Chris Carson, a Managing Director in the Health Solutions practice at FTI Consulting Inc. in Atlanta, relates that he, his spouse, and friends recently dined at a restaurant for the first time in months. Upon entering, they were stunned by the sight of workers wearing masks and gloves. Tables had no tablecloths. Moreover, while waiting for a table, he and his spouse had to move twice at the bar to adhere to social distancing. Then, when seated, they noted they had nearly an entire section of the restaurant to themselves. When the restaurant owner came by to check on them, he was wearing a hockey-like face mask. The owner said they were only serving at 50% capacity, but the place was busy and doing well.
Restaurants suddenly have something in common with medical practices. Both have been hit hard by the COVID-19 pandemic and need to continue providing services while taking precautions to prevent transmission of the coronavirus that causes COVID-19. In the case of medical practices, a major challenge will be to maintain patient volume while ensuring the safety of caregivers and patients.
“It’s going to take experimentation, flexibility, a positive attitude, and thinking through all parts of the business,” Carson said.
Many of his medical practice clients have expanded their office hours to get more patients in the door, he said, adding that some health systems are open for patient visits in the evening and on weekends to compensate for social distancing requirements during the weekdays.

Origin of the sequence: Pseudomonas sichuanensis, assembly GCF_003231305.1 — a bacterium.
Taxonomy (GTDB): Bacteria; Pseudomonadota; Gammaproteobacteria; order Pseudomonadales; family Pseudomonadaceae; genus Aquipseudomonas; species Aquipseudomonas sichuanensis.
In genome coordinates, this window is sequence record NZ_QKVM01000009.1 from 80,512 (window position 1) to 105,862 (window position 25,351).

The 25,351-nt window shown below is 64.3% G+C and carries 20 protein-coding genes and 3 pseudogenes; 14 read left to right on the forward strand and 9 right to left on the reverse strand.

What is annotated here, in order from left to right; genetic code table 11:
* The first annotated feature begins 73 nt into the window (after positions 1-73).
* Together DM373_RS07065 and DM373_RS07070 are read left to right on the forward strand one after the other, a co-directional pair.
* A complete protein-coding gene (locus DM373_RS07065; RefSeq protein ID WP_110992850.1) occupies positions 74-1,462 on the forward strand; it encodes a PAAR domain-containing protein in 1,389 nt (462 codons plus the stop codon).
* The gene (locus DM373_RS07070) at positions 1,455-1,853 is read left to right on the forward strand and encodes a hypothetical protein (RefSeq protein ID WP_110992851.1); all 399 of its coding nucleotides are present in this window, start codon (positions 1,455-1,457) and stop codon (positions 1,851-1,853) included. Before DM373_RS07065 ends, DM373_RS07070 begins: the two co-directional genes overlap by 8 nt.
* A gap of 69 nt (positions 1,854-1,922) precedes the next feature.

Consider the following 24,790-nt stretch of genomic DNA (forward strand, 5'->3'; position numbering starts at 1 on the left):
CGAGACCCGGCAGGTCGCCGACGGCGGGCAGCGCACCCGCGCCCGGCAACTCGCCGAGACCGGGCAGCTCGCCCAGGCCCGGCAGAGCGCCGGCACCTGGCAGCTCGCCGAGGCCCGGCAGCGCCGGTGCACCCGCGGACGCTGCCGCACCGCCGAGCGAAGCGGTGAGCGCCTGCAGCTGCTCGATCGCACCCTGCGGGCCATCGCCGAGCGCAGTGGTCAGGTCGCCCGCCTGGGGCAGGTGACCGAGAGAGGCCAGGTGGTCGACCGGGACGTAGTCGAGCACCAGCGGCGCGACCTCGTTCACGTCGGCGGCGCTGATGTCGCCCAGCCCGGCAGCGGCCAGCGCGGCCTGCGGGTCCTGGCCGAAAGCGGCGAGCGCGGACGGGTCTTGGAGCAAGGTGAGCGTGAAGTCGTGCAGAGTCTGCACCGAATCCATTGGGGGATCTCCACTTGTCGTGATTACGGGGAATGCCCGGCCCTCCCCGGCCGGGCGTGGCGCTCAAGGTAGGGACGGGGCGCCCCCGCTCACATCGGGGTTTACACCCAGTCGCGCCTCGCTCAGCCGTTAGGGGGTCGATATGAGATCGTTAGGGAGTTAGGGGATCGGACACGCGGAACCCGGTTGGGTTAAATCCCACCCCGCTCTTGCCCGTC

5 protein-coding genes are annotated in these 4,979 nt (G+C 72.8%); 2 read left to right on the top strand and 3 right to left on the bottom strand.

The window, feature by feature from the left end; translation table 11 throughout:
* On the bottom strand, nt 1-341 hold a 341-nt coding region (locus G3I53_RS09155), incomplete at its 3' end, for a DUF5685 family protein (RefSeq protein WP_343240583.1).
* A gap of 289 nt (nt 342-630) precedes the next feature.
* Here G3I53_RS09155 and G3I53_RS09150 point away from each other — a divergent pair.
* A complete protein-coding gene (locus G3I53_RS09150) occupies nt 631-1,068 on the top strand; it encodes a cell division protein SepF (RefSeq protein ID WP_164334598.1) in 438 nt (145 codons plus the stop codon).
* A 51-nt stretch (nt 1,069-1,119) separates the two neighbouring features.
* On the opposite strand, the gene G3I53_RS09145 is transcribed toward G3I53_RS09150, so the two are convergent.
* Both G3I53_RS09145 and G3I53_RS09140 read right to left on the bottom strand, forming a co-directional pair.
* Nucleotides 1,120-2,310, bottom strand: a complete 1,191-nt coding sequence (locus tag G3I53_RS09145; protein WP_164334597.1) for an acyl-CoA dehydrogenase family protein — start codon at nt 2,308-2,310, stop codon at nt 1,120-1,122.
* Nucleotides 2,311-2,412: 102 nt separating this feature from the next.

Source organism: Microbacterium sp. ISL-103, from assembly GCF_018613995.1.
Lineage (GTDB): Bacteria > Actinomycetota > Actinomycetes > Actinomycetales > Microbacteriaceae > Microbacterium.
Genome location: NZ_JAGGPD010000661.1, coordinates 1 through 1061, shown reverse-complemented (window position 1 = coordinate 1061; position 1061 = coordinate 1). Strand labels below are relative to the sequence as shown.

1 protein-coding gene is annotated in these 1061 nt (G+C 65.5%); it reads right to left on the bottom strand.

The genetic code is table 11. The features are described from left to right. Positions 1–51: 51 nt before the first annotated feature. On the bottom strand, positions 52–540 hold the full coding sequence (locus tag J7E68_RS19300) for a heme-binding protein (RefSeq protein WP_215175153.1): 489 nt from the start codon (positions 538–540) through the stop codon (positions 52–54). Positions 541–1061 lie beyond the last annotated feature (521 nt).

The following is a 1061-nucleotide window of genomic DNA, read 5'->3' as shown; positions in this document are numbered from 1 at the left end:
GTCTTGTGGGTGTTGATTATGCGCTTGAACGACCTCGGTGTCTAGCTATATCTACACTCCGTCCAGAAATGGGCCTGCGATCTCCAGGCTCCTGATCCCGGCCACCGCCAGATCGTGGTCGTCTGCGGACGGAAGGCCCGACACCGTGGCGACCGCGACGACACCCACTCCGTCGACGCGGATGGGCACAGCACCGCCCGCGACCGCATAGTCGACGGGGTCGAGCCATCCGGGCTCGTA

Surgical practices net about 37% of every dollar they bill to an insurer, but “every dollar saved is a dollar kept”, said Chris Zaenger, the Principle of Z Management Group, Ltd., based in Elgin, Illinois. “They really ought to focus on both ends of the ledger – what they can generate and save,” he said.
Zaenger suggests looking at all areas of spending to identify places to cut costs, such as medical and office supplies. Providers may be able work with other practices to get volume discounts on medical supplies or seek out places to get office supplies at lower prices. “It’s okay to go to Target,” he said.
Debra Phairas, President of Practice & Liability Consultants LLC in Napa, California, suggests holding staff contests that challenge employees to find the best way to save money each quarter, with a reward given to the winner. She also recommends that practices, as they ramp up after reopening, make anticipatory budget 6-month forecasts of expenses, taking into account changes in patient volume.
Rent and payroll usually are an organization’s biggest expenses, so practices should look at those first, Phairas said. If a practice is not billing as much as before the pandemic, they may want to consider such cost-cutting measures as reducing hours worked by medical assistants, whose workload is tied closely with that of doctors, she said.
Groups also can consider whether they should downsize their practice space. Practices should look at morning and afternoon shifts to determine how rooms are used each day, Phairas said. “They can’t afford to have empty rooms while doctors are in surgery or doing procedures,” she said.